After another chorus reprise, Gillian Welch sings a three-part bridge that depicts Caleb Meyer’s attempted rape of Nellie Kane and her killing him in self-defense. Nellie Kane continues to narrate this portion, Welch’s vocals still fast and breathless. Caleb Meyer throws Nellie Kane to the ground, and because of the pine trees, she describes it as a ‘needle bed’. Welch’s word choice of ‘needle bed’ for this scene stresses the violative nature of sexual assault and connects back to the details from the second verse. The image of a ‘needle bed’ contrasts to the implied ‘marriage bed’ between Nellie Kane and her husband, reinforcing that Caleb Meyer waited until Mr. Kane was gone so he could take Mr. Kane’s ‘place’.
Our heroine begins to pray, crying out to God for him to send angels. Nellie Kane then recounts that she discovered the broken neck from Caleb Meyer’s bottle, and she uses it as a weapon to save herself, the implication being that no salvation came from Heaven but from within. It’s that Gothic loneliness again, except transplanted to Appalachian mountains rather than an English moor, and one that leaves the listeners and Nellie Kane to question the idea of God. The debate around divine intervention in this song, whether Nellie Kane’s prayers were answered or whether she just got lucky with that bottle, make the scene all the more tragic. Fittingly, the final stanza is cinematic and action-based, a flashback stripped of emotion:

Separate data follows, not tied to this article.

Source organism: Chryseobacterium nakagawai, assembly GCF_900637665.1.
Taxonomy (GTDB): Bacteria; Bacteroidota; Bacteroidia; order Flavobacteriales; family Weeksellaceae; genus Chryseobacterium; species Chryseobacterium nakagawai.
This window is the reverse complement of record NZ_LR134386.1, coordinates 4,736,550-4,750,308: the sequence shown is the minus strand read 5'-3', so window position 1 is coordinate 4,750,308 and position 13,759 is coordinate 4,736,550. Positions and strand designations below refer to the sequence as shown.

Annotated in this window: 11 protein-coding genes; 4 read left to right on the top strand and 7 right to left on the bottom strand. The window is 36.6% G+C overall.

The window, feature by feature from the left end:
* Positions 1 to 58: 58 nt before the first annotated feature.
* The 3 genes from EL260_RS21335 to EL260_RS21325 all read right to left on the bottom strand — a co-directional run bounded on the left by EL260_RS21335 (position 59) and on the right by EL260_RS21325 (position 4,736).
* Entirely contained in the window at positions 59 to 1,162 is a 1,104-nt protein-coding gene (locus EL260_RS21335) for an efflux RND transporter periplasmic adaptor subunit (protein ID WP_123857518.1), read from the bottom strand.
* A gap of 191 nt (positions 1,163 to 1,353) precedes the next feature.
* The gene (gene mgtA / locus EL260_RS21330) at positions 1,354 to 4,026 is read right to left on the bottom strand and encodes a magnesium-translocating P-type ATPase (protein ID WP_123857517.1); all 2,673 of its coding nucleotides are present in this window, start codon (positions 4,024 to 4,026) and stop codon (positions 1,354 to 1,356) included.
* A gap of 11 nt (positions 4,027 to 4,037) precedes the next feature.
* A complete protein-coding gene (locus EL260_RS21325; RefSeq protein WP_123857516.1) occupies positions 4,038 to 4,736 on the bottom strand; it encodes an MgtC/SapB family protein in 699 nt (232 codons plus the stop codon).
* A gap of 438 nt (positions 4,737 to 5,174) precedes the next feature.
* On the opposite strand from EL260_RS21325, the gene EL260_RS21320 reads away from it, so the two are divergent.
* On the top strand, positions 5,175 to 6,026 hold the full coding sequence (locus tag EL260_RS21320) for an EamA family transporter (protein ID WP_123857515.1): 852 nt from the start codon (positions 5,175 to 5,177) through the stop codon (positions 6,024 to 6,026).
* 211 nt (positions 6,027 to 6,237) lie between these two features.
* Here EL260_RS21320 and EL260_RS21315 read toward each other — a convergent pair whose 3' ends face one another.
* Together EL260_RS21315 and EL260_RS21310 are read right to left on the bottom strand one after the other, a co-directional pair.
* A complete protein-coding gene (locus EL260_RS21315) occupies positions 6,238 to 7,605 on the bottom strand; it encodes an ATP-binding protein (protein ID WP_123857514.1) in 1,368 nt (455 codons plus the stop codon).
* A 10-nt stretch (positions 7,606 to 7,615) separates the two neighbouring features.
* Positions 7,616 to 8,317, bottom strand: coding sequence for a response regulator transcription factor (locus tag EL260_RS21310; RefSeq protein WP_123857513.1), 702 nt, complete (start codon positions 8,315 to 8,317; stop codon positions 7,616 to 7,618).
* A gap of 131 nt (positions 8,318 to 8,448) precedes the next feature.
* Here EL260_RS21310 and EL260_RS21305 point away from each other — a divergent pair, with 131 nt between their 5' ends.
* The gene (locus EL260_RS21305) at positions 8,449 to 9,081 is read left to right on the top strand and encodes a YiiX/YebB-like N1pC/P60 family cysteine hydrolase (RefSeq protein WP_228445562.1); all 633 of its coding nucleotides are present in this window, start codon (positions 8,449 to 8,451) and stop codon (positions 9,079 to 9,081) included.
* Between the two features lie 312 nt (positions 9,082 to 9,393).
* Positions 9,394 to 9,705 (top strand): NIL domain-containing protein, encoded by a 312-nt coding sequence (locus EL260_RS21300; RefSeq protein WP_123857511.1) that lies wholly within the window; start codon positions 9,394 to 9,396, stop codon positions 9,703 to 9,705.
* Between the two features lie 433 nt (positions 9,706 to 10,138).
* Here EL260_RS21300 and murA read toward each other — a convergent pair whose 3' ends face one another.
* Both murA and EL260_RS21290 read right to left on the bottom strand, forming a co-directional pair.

I drew that glass across his neck
As fine as any blade
Then I felt his blood pour fast and hot
’Round me where I lay